Recent research has found that some doctors in the U.S. still harbor misconceptions about the safety of IUDs. A study by the Centers for Disease Control and Prevention found that 30 percent of health providers surveyed had doubts about the safety of IUDs for women who've never given birth.
But it's now known that IUDs do not carry those risks.
"Many doctors continue to have outdated ideas about who can and cannot use an IUD," Finer said.
Cost may be another issue keeping women from using IUDs and implants.
The devices have a big upfront cost: the price of the Mirena IUD has gone up over the years and is now nearly $800. The ParaGard price tag is about $500. Then there are the doctor's charges for putting them in.
The Implanon implant costs between $400 and $800, with all charges considered.
Since the devices last for years, they are cost-effective in the long run, Finer said.
Birth control pills, for instance, cost anywhere from about $10 to $50 per month, depending on whether a woman uses generic or brand-name pills.
But if women don't have full insurance coverage of the initial cost - or have to wait to be reimbursed - they may balk at the price tag, according to Finer.
"That upfront cost can be a big hurdle," he said.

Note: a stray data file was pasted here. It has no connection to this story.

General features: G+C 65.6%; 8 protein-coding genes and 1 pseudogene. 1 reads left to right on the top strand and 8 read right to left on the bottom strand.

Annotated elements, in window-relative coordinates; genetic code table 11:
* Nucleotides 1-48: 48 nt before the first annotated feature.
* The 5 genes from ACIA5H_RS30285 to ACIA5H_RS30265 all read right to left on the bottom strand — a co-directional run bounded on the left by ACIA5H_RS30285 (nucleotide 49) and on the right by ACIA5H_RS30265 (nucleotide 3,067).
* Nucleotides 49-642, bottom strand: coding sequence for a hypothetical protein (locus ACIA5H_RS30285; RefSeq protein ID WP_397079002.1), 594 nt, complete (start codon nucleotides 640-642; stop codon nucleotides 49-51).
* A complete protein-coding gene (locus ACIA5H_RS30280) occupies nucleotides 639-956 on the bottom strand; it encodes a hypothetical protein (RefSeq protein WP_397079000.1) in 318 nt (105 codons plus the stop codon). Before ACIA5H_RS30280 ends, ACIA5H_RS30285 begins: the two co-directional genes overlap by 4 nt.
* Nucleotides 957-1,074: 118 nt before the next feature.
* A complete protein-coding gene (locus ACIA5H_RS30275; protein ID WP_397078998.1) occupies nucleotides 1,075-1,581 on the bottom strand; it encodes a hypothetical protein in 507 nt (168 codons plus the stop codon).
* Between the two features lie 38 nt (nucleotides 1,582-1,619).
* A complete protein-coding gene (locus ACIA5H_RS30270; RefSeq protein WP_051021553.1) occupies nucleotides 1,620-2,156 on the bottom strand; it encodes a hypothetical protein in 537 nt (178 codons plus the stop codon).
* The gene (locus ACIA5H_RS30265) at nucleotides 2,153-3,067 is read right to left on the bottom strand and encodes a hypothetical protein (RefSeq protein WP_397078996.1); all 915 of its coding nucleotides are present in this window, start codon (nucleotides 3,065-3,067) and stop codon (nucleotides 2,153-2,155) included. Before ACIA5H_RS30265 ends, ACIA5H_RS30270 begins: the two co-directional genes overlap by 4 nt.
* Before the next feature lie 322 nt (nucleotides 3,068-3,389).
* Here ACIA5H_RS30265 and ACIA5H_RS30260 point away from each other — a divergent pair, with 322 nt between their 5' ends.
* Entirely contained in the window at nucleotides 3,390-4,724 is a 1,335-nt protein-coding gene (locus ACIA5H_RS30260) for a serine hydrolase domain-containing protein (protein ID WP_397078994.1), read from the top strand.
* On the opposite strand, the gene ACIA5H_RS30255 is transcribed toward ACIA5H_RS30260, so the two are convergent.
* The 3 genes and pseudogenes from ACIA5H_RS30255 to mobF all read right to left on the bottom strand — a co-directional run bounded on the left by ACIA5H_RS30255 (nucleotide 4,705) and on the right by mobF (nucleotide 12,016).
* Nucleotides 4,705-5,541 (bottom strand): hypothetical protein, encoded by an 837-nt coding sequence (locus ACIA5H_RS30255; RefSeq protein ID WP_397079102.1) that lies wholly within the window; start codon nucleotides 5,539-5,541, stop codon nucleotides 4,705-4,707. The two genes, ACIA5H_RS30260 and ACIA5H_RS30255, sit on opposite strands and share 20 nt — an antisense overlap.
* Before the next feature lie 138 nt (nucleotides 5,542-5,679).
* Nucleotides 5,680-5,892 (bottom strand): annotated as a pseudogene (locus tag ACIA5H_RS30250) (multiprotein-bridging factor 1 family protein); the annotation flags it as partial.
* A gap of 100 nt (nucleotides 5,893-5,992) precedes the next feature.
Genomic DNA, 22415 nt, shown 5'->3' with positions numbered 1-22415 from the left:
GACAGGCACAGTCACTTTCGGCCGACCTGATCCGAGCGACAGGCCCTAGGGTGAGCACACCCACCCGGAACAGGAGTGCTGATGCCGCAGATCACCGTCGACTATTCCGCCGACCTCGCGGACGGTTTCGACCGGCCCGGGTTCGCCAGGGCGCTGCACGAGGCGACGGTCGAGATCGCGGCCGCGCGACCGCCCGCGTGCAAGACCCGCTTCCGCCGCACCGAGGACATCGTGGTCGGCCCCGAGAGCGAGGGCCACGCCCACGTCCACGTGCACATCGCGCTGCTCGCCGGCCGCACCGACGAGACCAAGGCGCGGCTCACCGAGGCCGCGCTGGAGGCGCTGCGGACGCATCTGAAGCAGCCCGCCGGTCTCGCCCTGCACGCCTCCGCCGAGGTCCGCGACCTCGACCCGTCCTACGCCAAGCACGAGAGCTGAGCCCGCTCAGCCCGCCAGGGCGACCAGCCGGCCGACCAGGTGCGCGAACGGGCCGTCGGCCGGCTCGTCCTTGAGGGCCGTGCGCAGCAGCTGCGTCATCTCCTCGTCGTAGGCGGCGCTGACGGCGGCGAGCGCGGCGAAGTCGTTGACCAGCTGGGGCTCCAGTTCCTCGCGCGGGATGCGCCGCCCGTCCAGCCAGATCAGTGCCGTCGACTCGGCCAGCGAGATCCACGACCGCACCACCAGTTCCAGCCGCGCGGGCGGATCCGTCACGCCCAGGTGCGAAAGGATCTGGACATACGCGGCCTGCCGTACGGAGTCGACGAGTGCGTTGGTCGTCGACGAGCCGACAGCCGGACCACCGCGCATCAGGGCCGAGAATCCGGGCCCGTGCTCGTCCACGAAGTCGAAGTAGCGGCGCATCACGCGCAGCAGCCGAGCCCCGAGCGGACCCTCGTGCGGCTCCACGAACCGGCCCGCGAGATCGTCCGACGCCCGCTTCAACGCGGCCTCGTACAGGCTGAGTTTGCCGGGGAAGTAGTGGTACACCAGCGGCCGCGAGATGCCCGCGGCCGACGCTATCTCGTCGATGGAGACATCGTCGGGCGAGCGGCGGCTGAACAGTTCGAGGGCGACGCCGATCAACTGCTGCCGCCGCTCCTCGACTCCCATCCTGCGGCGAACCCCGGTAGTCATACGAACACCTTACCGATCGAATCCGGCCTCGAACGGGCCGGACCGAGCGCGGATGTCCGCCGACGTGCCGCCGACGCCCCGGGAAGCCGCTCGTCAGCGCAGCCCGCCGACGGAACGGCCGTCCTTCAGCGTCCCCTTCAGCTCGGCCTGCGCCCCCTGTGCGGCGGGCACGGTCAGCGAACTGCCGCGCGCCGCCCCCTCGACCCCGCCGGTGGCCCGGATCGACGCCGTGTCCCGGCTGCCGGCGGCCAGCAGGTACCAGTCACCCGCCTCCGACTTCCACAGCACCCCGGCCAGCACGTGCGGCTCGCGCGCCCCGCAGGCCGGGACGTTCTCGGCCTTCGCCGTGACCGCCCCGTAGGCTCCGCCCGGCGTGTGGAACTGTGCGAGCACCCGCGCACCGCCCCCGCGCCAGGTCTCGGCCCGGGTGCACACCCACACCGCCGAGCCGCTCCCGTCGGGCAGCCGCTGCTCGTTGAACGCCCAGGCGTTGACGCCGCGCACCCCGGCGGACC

Finer said that may change, though, with healthcare reform. The new law considers birth control part of preventive healthcare, and most health plans must cover it without co-pays and deductibles.
IUDs and implants can have unwanted side effects, however. With the implant, irregular menstrual bleeding is most common; some women stop having their periods altogether.
The Mirena IUD may also cause menstrual irregularities. But it generally makes periods lighter, which is why it is also approved as a treatment for heavy bleeding. The ParaGard IUD has the opposite effect: menstrual bleeding and cramping can increase, though that may go away over time.
"There's no one best birth control method for all couples," Finer said.
But he added that now that many couples are putting off having children until their 30s, more women may want to consider long-acting birth control options.
"Childbearing has shifted to later years," Finer said. "So it makes sense to think long-term."
SOURCE: http://bit.ly/MRSbZO Fertility and Sterility, online July 13, 2012.